David Bourget (Western Ontario)
David Chalmers (ANU, NYU)
Rafael De Clercq
Ezio Di Nucci
Jack Alan Reynolds
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Behavior and Philosophy 23 (2):57 - 62 (1995)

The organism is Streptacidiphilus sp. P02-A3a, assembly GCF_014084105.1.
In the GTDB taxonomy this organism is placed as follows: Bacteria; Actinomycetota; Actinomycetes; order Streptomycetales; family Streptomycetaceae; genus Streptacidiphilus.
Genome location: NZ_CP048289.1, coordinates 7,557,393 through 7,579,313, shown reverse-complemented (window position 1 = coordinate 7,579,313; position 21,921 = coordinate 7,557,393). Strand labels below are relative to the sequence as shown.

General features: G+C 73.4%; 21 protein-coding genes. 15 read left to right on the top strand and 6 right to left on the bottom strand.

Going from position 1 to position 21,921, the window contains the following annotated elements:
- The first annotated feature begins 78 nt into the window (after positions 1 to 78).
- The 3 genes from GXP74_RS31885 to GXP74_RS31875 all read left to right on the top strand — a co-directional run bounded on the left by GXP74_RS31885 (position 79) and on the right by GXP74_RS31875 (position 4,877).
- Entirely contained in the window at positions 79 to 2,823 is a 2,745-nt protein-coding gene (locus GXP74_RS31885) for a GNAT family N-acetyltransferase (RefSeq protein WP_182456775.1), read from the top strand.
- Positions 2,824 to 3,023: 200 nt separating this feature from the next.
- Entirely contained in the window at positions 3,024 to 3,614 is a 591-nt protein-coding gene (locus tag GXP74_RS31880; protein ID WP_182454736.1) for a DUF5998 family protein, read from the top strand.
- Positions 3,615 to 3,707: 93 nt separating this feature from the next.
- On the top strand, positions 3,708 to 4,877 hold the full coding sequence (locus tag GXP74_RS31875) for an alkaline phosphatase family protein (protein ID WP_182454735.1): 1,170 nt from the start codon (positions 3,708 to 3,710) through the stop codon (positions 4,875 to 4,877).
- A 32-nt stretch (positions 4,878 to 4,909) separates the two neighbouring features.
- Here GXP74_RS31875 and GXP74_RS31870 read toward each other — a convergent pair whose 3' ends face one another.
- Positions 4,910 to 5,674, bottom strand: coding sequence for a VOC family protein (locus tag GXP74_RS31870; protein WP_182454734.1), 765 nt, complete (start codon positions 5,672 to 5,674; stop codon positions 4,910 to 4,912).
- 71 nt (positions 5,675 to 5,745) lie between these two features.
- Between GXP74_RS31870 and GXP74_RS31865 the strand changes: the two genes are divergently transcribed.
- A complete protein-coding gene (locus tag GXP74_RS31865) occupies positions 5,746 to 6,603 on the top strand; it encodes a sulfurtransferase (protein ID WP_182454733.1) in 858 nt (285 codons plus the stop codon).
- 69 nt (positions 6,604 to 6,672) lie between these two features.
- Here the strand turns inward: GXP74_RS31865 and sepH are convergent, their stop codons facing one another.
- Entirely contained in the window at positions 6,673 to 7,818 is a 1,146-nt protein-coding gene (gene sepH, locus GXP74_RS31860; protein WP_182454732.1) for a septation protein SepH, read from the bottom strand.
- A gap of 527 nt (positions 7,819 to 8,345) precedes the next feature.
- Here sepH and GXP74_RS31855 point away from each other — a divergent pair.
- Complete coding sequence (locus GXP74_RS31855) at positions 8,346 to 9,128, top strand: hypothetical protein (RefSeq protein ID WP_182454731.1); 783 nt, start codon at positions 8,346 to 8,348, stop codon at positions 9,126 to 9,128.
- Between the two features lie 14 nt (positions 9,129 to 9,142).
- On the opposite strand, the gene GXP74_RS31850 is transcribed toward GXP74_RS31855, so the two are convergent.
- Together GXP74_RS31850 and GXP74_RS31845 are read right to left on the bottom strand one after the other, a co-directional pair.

The argument of this paper rests on the distinction between two types of what are, loosely speaking, logical claims: A general (speaker-independent) claim that some favoured principle of inference is both truth-preserving, and consistent with certain others. A claim by a particular speaker that he/she has reasonable deductive grounds for concluding that some particular statement is true. The first is a matter of pure logic—a question of what (allegedly) follows from what. The second is a matter of epistemic logic—a question of whether someone has, or more generally, whether there are, reasonable deductive grounds for concluding that something is the case. I shall argue that this distinction has a crucial bearing on the disagreement between classical logicians and non-classical logicians, which is essentially a disagreement about inferential behaviour. The argument is laid out in a manner designed to maximise the chances of any errors being detected. The paper concludes with some considerations of the relevance of relevant logic to the psychologist investigating inference behaviour.
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